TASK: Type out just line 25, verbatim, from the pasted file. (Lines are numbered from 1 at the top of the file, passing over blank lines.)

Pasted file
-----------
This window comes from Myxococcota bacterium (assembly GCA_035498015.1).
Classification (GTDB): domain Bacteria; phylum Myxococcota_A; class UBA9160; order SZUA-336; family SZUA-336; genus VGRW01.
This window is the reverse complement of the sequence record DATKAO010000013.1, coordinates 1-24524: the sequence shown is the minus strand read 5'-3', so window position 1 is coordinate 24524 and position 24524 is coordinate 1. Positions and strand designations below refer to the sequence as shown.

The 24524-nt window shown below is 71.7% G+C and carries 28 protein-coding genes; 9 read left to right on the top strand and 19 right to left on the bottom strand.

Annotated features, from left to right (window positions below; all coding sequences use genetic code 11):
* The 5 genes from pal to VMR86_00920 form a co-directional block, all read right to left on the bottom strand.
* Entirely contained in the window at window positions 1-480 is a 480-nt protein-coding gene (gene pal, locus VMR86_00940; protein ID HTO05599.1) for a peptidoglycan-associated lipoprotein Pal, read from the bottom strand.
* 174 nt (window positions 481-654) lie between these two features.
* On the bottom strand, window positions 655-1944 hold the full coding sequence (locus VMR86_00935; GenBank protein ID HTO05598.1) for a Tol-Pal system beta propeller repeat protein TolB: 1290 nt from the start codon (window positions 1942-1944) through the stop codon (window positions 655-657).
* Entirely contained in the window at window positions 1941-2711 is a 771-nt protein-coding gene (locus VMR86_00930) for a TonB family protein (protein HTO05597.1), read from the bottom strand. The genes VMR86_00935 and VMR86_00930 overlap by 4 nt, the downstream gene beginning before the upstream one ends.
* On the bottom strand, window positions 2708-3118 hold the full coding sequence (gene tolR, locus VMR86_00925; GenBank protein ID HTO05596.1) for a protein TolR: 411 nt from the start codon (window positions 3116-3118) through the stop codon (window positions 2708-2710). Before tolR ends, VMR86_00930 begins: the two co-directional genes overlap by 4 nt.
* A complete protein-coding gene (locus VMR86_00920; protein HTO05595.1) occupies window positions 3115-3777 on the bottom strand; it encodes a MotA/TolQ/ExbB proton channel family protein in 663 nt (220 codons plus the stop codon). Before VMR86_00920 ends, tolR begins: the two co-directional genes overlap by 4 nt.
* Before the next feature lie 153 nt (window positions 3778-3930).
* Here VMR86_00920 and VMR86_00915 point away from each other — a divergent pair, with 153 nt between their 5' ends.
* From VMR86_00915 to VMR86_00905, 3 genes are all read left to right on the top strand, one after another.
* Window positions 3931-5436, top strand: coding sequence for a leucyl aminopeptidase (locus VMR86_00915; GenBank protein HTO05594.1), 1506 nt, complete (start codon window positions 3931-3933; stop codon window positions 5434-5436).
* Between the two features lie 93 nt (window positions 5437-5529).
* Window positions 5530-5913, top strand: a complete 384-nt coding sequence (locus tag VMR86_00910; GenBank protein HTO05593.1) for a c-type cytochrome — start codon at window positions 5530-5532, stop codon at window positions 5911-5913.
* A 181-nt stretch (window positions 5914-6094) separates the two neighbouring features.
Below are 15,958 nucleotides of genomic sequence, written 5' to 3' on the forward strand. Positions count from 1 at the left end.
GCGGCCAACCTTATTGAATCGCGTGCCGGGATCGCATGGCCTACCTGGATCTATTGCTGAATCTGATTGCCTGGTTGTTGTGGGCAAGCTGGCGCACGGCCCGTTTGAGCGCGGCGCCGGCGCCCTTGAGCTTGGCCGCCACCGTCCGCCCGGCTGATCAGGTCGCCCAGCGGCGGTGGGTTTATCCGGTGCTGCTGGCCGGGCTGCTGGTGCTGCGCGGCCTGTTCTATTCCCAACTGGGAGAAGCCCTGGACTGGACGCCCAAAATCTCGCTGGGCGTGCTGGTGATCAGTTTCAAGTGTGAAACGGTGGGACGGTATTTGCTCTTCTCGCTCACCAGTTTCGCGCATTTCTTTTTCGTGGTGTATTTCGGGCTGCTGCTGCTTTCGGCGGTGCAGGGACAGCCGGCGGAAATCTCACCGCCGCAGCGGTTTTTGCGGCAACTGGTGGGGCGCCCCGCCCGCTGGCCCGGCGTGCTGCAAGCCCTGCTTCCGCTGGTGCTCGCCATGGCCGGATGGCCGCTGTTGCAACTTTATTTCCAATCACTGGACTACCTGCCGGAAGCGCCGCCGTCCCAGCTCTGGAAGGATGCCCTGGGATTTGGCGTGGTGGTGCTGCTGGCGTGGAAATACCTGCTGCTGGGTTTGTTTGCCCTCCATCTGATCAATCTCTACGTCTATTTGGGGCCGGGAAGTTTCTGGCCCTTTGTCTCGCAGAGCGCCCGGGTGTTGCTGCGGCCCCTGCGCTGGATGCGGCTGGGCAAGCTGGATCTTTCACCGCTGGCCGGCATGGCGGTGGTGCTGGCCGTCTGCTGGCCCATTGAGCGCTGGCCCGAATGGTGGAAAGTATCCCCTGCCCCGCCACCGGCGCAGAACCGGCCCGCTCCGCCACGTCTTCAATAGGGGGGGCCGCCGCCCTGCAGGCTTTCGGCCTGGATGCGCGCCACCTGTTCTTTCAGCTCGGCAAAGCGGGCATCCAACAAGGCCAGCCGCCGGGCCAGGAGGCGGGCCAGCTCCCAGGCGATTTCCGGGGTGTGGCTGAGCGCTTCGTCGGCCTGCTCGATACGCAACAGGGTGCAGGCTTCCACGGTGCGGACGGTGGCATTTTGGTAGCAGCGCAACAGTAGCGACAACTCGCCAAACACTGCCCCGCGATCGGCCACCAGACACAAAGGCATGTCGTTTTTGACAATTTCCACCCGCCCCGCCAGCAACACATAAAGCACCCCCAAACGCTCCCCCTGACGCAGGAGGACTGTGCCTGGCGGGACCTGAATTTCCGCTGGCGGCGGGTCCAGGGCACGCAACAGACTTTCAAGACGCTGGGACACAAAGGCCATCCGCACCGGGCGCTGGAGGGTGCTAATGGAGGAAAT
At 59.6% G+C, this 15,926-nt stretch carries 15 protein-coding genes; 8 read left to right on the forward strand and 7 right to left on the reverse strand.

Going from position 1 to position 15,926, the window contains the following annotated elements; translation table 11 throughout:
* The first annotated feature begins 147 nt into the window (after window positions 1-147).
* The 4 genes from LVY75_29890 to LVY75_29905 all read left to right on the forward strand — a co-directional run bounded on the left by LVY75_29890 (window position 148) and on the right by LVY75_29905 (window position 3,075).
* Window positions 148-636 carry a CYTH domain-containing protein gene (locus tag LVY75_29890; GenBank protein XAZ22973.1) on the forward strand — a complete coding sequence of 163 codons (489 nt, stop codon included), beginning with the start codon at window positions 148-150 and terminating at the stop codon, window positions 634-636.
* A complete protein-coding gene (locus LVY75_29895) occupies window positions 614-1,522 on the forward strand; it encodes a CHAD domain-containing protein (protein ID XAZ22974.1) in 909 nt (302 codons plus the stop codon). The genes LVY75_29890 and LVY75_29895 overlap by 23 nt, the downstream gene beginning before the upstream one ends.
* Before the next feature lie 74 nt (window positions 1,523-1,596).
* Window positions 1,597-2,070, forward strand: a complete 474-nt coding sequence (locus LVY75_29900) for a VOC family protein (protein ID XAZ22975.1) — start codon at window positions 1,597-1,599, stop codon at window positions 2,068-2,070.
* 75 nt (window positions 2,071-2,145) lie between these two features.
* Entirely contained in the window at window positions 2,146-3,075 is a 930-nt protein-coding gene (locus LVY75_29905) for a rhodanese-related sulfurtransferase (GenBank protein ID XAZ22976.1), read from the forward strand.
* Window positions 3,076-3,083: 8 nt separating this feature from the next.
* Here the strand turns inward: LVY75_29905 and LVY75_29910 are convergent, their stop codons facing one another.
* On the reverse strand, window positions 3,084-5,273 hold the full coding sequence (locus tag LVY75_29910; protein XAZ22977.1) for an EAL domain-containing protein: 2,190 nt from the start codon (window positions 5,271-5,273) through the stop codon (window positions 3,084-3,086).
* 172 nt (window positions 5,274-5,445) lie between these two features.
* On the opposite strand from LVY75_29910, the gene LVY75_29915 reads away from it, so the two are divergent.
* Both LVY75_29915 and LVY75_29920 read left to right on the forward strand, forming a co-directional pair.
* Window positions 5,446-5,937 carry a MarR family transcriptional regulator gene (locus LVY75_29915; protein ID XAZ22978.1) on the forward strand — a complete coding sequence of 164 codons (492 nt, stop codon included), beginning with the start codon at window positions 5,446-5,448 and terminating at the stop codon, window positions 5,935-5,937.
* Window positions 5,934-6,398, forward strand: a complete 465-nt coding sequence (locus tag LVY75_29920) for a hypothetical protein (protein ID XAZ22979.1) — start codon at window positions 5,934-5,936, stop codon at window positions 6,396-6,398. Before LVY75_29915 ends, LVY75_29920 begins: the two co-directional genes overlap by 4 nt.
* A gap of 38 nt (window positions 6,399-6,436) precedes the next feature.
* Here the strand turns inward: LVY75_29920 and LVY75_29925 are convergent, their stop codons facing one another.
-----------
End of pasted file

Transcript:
* The 4 genes from LVY75_29890 to LVY75_29905 all read left to right on the forward strand — a co-directional run bounded on the left by LVY75_29890 (window position 148) and on the right by LVY75_29905 (window position 3,075).